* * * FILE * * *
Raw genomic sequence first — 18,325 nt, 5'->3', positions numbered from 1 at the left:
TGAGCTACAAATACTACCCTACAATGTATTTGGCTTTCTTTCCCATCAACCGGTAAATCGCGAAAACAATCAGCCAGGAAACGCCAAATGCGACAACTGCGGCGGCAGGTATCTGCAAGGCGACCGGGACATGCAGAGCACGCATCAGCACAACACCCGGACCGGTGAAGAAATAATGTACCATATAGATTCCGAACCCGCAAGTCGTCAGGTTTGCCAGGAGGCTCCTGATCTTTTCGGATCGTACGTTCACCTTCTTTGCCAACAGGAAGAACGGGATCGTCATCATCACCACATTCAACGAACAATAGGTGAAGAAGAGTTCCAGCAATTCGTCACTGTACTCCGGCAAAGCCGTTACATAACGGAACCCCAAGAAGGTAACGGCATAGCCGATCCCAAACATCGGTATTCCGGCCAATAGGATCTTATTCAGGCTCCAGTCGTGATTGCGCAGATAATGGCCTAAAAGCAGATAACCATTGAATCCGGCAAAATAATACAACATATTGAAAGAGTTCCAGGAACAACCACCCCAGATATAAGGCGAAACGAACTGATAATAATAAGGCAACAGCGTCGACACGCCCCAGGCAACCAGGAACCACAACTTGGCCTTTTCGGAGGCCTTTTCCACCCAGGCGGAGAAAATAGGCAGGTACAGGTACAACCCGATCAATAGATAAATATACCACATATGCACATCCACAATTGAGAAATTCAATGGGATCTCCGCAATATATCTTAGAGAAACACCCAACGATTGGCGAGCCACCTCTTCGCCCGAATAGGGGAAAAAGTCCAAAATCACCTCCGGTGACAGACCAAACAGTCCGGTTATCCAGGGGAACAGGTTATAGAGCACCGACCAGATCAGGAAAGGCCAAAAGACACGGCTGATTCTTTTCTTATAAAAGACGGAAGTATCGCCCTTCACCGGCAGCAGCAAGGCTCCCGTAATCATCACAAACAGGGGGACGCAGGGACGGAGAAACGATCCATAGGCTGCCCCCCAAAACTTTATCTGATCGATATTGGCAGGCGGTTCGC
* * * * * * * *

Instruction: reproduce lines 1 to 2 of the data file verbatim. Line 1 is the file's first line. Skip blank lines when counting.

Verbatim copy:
Raw genomic sequence first — 18,325 nt, 5'->3', positions numbered from 1 at the left:
TGAGCTACAAATACTACCCTACAATGTATTTGGCTTTCTTTCCCATCAACCGGTAAATCGCGAAAACAATCAGCCAGGAAACGCCAAATGCGACAACTGCGGCGGCAGGTATCTGCAAGGCGACCGGGACATGCAGAGCACGCATCAGCACAACACCCGGACCGGTGAAGAAATAATGTACCATATAGATTCCGAACCCGCAAGTCGTCAGGTTTGCCAGGAGGCTCCTGATCTTTTCGGATCGTACGTTCACCTTCTTTGCCAACAGGAAGAACGGGATCGTCATCATCACCACATTCAACGAACAATAGGTGAAGAAGAGTTCCAGCAATTCGTCACTGTACTCCGGCAAAGCCGTTACATAACGGAACCCCAAGAAGGTAACGGCATAGCCGATCCCAAACATCGGTATTCCGGCCAATAGGATCTTATTCAGGCTCCAGTCGTGATTGCGCAGATAATGGCCTAAAAGCAGATAACCATTGAATCCGGCAAAATAATACAACATATTGAAAGAGTTCCAGGAACAACCACCCCAGATATAAGGCGAAACGAACTGATAATAATAAGGCAACAGCGTCGACACGCCCCAGGCAACCAGGAACCACAACTTGGCCTTTTCGGAGGCCTTTTCCACCCAGGCGGAGAAAATAGGCAGGTACAGGTACAACCCGATCAATAGATAAATATACCACATATGCACATCCACAATTGAGAAATTCAATGGGATCTCCGCAATATATCTTAGAGAAACACCCAACGATTGGCGAGCCACCTCTTCGCCCGAATAGGGGAAAAAGTCCAAAATCACCTCCGGTGACAGACCAAACAGTCCGGTTATCCAGGGGAACAGGTTATAGAGCACCGACCAGATCAGGAAAGGCCAAAAGACACGGCTGATTCTTTTCTTATAAAAGACGGAAGTATCGCCCTTCACCGGCAGCAGCAAGGCTCCCGTAATCATCACAAACAGGGGGACGCAGGGACGGAGAAACGATCCATAGGCTGCCCCCCAAAACTTTATCTGATCGATATTGGCAGGCGGTTCGC